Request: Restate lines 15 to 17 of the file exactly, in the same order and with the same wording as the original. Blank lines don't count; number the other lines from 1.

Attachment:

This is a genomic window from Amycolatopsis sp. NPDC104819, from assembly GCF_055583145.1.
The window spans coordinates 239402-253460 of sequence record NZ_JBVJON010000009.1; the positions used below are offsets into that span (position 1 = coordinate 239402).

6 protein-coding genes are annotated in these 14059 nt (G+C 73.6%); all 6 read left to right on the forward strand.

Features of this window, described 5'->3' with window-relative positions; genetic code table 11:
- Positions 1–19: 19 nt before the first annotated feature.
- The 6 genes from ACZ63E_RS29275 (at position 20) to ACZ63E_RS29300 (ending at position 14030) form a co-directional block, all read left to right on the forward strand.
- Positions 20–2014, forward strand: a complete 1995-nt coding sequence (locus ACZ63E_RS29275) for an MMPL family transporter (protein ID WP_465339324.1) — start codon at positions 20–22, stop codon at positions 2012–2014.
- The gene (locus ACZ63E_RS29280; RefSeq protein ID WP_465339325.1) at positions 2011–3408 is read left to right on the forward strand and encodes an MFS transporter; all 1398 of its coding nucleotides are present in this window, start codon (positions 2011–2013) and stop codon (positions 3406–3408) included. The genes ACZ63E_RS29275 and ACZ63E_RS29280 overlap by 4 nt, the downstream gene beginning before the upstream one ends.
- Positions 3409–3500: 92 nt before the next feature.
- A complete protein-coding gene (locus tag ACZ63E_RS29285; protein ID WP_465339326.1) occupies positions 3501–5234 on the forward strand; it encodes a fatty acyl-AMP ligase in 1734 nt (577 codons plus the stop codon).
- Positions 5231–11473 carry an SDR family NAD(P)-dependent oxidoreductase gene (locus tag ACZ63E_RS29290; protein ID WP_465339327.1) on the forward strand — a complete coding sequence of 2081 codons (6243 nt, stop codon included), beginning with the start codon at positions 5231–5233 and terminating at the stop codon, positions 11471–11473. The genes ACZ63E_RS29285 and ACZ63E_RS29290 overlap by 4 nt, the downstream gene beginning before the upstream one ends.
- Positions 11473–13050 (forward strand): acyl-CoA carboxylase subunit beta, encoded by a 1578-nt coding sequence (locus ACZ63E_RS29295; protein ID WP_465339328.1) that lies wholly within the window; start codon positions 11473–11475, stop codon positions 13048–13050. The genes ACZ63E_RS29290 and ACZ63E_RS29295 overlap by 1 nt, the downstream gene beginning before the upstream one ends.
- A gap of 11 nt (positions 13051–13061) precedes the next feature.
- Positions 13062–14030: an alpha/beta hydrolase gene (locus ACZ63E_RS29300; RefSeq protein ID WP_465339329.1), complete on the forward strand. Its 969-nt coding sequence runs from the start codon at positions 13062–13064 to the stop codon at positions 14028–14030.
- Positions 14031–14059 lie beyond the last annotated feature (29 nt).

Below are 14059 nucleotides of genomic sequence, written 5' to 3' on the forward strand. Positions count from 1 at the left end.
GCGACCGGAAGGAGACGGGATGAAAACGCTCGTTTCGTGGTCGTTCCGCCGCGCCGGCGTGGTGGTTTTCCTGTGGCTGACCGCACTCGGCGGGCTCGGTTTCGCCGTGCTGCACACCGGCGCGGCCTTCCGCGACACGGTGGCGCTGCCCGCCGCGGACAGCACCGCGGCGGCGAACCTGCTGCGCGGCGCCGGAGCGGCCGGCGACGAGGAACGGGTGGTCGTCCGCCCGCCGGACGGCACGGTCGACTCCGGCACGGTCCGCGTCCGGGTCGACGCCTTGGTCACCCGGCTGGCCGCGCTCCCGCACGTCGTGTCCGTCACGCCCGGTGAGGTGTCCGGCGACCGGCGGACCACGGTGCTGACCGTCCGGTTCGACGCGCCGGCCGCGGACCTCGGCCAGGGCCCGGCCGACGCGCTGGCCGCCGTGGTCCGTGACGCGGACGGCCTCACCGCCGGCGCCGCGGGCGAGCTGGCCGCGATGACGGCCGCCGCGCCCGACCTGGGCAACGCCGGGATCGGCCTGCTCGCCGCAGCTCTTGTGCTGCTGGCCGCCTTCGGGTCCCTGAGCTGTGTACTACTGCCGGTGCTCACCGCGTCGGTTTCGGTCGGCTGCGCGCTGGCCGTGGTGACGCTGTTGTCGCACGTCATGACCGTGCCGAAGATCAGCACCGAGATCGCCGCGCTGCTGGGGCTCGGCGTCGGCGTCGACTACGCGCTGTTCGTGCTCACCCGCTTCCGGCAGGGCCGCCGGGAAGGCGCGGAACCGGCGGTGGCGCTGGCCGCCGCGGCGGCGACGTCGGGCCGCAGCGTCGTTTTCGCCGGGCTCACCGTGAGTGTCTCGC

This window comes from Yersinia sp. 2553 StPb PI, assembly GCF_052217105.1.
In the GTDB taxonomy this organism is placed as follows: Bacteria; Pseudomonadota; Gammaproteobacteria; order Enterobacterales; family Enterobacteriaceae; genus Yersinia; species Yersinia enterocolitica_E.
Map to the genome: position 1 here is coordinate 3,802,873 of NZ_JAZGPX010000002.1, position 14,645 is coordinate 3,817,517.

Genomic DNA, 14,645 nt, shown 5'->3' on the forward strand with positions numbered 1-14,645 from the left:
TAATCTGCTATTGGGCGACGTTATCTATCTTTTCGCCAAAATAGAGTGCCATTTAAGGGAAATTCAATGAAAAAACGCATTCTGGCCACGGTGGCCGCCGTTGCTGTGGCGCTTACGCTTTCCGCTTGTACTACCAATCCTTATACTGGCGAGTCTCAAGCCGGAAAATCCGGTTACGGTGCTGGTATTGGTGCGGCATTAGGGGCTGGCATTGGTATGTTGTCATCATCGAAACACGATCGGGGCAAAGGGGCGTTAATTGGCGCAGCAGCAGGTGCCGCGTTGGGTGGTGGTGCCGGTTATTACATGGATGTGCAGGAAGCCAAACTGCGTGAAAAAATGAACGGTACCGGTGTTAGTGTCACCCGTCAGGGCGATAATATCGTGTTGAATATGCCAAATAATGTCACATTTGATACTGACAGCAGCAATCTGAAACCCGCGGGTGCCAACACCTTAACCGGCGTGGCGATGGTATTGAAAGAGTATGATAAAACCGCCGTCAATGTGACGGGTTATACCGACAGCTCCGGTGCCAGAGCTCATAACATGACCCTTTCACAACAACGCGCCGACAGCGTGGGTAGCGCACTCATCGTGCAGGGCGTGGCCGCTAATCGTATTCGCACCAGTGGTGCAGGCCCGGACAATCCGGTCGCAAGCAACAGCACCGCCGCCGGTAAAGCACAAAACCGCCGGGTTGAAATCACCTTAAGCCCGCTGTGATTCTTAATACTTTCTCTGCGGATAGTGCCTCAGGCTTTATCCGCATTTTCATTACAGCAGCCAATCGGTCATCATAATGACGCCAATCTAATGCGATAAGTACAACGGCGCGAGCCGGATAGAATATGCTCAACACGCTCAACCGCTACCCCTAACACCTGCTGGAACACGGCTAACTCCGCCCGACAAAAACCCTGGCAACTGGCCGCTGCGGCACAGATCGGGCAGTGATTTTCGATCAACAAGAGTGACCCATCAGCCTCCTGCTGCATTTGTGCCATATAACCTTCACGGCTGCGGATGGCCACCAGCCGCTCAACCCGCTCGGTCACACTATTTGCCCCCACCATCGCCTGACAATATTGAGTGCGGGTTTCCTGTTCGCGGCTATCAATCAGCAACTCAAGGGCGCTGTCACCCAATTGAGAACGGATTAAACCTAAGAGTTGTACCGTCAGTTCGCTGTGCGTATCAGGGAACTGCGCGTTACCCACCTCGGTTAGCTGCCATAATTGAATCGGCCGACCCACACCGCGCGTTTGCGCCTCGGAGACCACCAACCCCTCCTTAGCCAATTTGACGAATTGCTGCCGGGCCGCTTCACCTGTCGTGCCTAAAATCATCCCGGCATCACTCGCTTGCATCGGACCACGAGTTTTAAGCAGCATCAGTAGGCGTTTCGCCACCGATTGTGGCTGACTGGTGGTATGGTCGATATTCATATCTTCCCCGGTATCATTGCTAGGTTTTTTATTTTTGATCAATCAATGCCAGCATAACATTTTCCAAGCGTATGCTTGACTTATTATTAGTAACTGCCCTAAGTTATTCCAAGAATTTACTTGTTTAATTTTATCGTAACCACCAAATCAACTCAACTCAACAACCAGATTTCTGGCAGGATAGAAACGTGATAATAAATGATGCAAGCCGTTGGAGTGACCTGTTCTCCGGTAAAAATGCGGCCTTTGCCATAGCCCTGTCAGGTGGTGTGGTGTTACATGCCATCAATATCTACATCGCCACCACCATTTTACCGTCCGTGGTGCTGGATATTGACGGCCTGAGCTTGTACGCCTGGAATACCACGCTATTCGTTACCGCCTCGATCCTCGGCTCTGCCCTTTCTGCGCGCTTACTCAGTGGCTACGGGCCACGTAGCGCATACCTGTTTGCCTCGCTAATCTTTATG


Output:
- Positions 14031–14059 lie beyond the last annotated feature (29 nt).

Below are 14059 nucleotides of genomic sequence, written 5' to 3' on the forward strand. Positions count from 1 at the left end.
GCGACCGGAAGGAGACGGGATGAAAACGCTCGTTTCGTGGTCGTTCCGCCGCGCCGGCGTGGTGGTTTTCCTGTGGCTGACCGCACTCGGCGGGCTCGGTTTCGCCGTGCTGCACACCGGCGCGGCCTTCCGCGACACGGTGGCGCTGCCCGCCGCGGACAGCACCGCGGCGGCGAACCTGCTGCGCGGCGCCGGAGCGGCCGGCGACGAGGAACGGGTGGTCGTCCGCCCGCCGGACGGCACGGTCGACTCCGGCACGGTCCGCGTCCGGGTCGACGCCTTGGTCACCCGGCTGGCCGCGCTCCCGCACGTCGTGTCCGTCACGCCCGGTGAGGTGTCCGGCGACCGGCGGACCACGGTGCTGACCGTCCGGTTCGACGCGCCGGCCGCGGACCTCGGCCAGGGCCCGGCCGACGCGCTGGCCGCCGTGGTCCGTGACGCGGACGGCCTCACCGCCGGCGCCGCGGGCGAGCTGGCCGCGATGACGGCCGCCGCGCCCGACCTGGGCAACGCCGGGATCGGCCTGCTCGCCGCAGCTCTTGTGCTGCTGGCCGCCTTCGGGTCCCTGAGCTGTGTACTACTGCCGGTGCTCACCGCGTCGGTTTCGGTCGGCTGCGCGCTGGCCGTGGTGACGCTGTTGTCGCACGTCATGACCGTGCCGAAGATCAGCACCGAGATCGCCGCGCTGCTGGGGCTCGGCGTCGGCGTCGACTACGCGCTGTTCGTGCTCACCCGCTTCCGGCAGGGCCGCCGGGAAGGCGCGGAACCGGCGGTGGCGCTGGCCGCCGCGGCGGCGACGTCGGGCCGCAGCGTCGTTTTCGCCGGGCTCACCGTGAGTGTCTCGC